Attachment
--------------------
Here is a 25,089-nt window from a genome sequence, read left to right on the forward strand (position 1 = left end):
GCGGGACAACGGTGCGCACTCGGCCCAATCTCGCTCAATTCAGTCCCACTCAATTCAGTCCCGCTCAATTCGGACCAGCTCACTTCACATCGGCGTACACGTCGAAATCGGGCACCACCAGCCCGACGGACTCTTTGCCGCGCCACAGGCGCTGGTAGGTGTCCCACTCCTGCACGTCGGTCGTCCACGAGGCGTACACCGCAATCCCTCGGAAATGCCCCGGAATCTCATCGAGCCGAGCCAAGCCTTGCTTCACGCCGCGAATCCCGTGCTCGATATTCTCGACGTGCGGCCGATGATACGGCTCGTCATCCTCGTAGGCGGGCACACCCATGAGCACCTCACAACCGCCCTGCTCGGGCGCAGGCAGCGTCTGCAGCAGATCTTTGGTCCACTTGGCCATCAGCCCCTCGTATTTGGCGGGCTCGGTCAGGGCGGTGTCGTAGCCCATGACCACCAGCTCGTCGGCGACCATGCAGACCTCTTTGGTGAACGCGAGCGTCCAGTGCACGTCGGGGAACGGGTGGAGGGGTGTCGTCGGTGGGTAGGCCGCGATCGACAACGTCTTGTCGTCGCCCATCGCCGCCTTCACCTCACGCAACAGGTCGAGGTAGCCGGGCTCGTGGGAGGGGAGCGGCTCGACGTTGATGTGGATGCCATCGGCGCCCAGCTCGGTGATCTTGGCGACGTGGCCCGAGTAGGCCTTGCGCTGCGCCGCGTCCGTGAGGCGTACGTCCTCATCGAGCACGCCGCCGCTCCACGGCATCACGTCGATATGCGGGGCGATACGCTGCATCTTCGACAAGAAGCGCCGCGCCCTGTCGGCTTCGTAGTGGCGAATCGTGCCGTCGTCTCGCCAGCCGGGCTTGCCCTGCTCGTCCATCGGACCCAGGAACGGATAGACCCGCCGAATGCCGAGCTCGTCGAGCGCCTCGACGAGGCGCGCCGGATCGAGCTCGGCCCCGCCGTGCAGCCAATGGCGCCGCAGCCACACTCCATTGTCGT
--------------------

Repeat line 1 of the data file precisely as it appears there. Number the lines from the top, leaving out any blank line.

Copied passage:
Here is a 25,089-nt window from a genome sequence, read left to right on the forward strand (position 1 = left end):